Tips and Tricks for Exploring Lightboard

CE 332 instructor writes a formula on the Lightboard

CE 332 instructor writes a formula on the Lightboard

Are you thinking about using Lightboard in your new course? Does the glass board with glowing writing leave you intrigued?

DELTA’s Instructional Media Production team recently completed its first project using Lightboard in a DELTA Critical Path Course Redesign Grant for Civil Engineering Materials of Construction. The goal of the project was to create 10-15 minute videos from a 75-minute in-class lecture and allow the professor to write and solve problems directly on the screen.

Production Support Technician Todd Buker noted the process “looks much easier than it is.” While it was not extremely difficult, it is not as straightforward as one might assume. Space, design and logistics of the process are important aspects to think about.

Managing Space for Slides and Room

  • The amount of space for writing on the Lightboard decreases once you add in text and a person’s body. Being aware of the “real estate” available for writing and planning accordingly is important.
  • Consider marking out the visible area of the glass prior to recording your videos. This will not only give you an idea of where you should be writing but also marks the space that you can use for adding your own notes or reminders without them being visible to the camera.

    Photo of the production room for Lightboard
    The production room for shooting a video with Lightboard
  • The size of the room is vital. To have an effective Lightboard recording, the room must be darkened and deep with enough space between the board and the camera. It also must have room for professional lights, a video switcher and a minimum of three people.
  • Presenters have to be aware of how to write away from their face on the board. Right-handed presenters are at a disadvantage because in order to write without covering themselves, they have to reach across their body. Left-handed presenters can write normally.

Design/Teaching Best Practices

  • The design of the lecture is important because Lightboard should be used when writing is needed. The slides used with Lightboard have to be designed with the space of the board in mind in order to leave enough space for the professor to write.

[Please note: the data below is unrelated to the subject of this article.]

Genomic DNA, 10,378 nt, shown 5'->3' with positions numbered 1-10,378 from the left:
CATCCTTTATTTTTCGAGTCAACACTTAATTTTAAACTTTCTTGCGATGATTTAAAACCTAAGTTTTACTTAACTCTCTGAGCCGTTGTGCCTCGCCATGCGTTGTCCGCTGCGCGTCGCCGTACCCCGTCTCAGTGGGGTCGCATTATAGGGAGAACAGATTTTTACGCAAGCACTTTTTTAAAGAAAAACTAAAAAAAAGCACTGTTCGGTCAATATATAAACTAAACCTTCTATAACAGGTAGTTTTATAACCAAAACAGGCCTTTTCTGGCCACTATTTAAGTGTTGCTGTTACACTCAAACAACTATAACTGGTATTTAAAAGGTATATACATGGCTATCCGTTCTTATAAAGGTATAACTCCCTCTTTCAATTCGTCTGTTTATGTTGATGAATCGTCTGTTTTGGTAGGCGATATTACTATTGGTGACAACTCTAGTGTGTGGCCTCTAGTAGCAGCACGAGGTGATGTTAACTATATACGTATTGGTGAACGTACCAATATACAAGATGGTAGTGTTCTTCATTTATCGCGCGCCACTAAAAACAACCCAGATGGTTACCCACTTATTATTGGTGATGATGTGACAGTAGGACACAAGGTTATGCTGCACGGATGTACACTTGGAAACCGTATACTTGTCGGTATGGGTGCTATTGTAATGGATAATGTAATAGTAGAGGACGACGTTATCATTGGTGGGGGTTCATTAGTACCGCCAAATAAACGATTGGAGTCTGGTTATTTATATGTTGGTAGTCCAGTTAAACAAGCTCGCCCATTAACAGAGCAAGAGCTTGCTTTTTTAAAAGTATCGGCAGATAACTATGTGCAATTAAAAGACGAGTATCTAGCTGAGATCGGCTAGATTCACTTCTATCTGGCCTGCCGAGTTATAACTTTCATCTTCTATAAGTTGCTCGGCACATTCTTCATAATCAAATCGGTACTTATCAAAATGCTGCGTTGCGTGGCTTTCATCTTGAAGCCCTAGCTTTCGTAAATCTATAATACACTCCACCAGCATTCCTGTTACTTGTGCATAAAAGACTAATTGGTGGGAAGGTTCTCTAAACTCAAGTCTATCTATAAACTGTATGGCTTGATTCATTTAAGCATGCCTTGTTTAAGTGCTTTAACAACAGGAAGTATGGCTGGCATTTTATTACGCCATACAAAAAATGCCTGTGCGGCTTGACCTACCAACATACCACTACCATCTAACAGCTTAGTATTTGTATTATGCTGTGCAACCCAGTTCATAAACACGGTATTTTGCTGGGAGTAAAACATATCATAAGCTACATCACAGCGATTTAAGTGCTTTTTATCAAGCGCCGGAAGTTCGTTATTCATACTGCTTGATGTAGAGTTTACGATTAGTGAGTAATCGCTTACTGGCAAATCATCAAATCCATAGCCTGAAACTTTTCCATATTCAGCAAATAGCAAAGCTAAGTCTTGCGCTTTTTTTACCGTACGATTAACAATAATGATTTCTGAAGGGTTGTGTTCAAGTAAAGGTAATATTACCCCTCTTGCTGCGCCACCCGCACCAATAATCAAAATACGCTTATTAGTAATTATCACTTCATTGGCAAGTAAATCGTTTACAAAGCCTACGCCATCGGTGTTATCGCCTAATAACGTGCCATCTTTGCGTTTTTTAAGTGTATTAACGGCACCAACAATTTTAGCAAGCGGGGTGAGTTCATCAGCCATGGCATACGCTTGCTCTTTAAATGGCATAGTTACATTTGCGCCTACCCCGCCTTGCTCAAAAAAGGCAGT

• Lightboard works best when a professor or presenter is able to talk through the glass and still be efficient. A few practice sessions may be necessary to become comfortable with Lightboard. Practicing your lesson ahead of time is also very important so you know what you will write and say, and it will allow you to get more recordings completed in each studio session.
  • VCS found that writing out the numbers and formulas just out
    Behind the scenes of a Lightboard video shoot

    of the frame helps presenters remember their information, but they have to be careful about looking at it for too long or it appears they are staring off screen.

  • Alternatively, consider having numbers and formulas written on a whiteboard or screen near the camera so the presenter can look at the information and it will appear like they are looking at the camera.
  • For content such as formulas and graphs, consider pre-writing on the Lightboard before recording. This allows the presenter to focus their time on the important parts of the lesson and keep engagement high without spending time writing formulas on the board.

Logistics

  • Using Lightboard can be a time-consuming process because of the various elements involved such as room requirements, multiple people and equipment. Below are a few resources to help move the project flow.
    • An experienced technician to operate the switcher
    • A technician to operate the camera (which is capable of flipping the board)
    • Professional lights to make the board and presenter stand out
    • A microphone that provides high-quality sound. The DELTA VCS team invested in a lavalier microphone that works well with Lightboard.
  • Buker found you have to stop recording every time the board needs to be cleaned. The board must be cleaned with a solution and a cloth and/or squeegee, and it can be difficult to see smudges. It often takes one person to clean the board and another person looking for smudges. The rhythm of teaching may be altered because of having to clean the board.

    Photo of CE 332 instructor and Todd Buker cleaning the Lightboard
    CE 332 instructor cleans the board with a squeegee and Todd Buker cleans with a microfiber towel
  • Using the right size dry-erase markers is important. The first time VCS used Lightboard, the markers were too thin and did not show up well on the board for filming. Thick-tip markers solved the problem.
  • Avoid wearing clothing with lettering or designs that would look abnormal when flipped, and avoid wearing clothing that is close to the color of the backdrop being used.

As for things Buker didn’t expect with Lightboard, he noted “sometimes the slide text appears on ‘top’ of the presenter and sometimes ‘behind’ depending on the keying control.” To combat this issue he kept the instructor away from the slide text.

“The finished product looks clean and sleek, and it is a nice professional way to present problem solving,” said Buker. In VCS’ experiences so far, Lightboard works well for courses and productions involving problem sets.

If you are interested in learning more about Lightboard contact John Gordon at DELTA. STEMbrite also offers high-end Lightboard production resources and is located on Centennial Campus.

Note:

Information about Lightboard collected from Todd Buker, John Gordon and Ben Huckaby.